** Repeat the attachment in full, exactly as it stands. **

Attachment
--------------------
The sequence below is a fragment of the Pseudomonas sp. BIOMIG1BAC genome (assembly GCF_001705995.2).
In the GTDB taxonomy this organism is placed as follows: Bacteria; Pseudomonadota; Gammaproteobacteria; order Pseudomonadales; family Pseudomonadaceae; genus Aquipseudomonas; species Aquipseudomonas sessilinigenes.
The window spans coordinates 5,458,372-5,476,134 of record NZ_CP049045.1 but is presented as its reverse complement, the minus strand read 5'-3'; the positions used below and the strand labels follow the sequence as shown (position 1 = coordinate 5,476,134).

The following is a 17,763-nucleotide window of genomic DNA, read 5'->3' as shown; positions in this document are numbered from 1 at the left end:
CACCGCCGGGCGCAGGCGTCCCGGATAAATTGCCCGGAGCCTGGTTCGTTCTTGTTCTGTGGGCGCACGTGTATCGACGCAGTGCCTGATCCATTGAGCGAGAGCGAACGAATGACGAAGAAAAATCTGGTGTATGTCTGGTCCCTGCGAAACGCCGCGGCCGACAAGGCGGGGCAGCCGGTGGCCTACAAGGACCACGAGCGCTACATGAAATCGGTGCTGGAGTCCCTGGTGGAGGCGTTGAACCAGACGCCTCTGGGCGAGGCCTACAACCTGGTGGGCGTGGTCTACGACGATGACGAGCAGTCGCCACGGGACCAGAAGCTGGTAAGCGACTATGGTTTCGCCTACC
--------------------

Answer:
The sequence below is a fragment of the Pseudomonas sp. BIOMIG1BAC genome (assembly GCF_001705995.2).
In the GTDB taxonomy this organism is placed as follows: Bacteria; Pseudomonadota; Gammaproteobacteria; order Pseudomonadales; family Pseudomonadaceae; genus Aquipseudomonas; species Aquipseudomonas sessilinigenes.
The window spans coordinates 5,458,372-5,476,134 of record NZ_CP049045.1 but is presented as its reverse complement, the minus strand read 5'-3'; the positions used below and the strand labels follow the sequence as shown (position 1 = coordinate 5,476,134).

The following is a 17,763-nucleotide window of genomic DNA, read 5'->3' as shown; positions in this document are numbered from 1 at the left end:
CACCGCCGGGCGCAGGCGTCCCGGATAAATTGCCCGGAGCCTGGTTCGTTCTTGTTCTGTGGGCGCACGTGTATCGACGCAGTGCCTGATCCATTGAGCGAGAGCGAACGAATGACGAAGAAAAATCTGGTGTATGTCTGGTCCCTGCGAAACGCCGCGGCCGACAAGGCGGGGCAGCCGGTGGCCTACAAGGACCACGAGCGCTACATGAAATCGGTGCTGGAGTCCCTGGTGGAGGCGTTGAACCAGACGCCTCTGGGCGAGGCCTACAACCTGGTGGGCGTGGTCTACGACGATGACGAGCAGTCGCCACGGGACCAGAAGCTGGTAAGCGACTATGGTTTCGCCTACC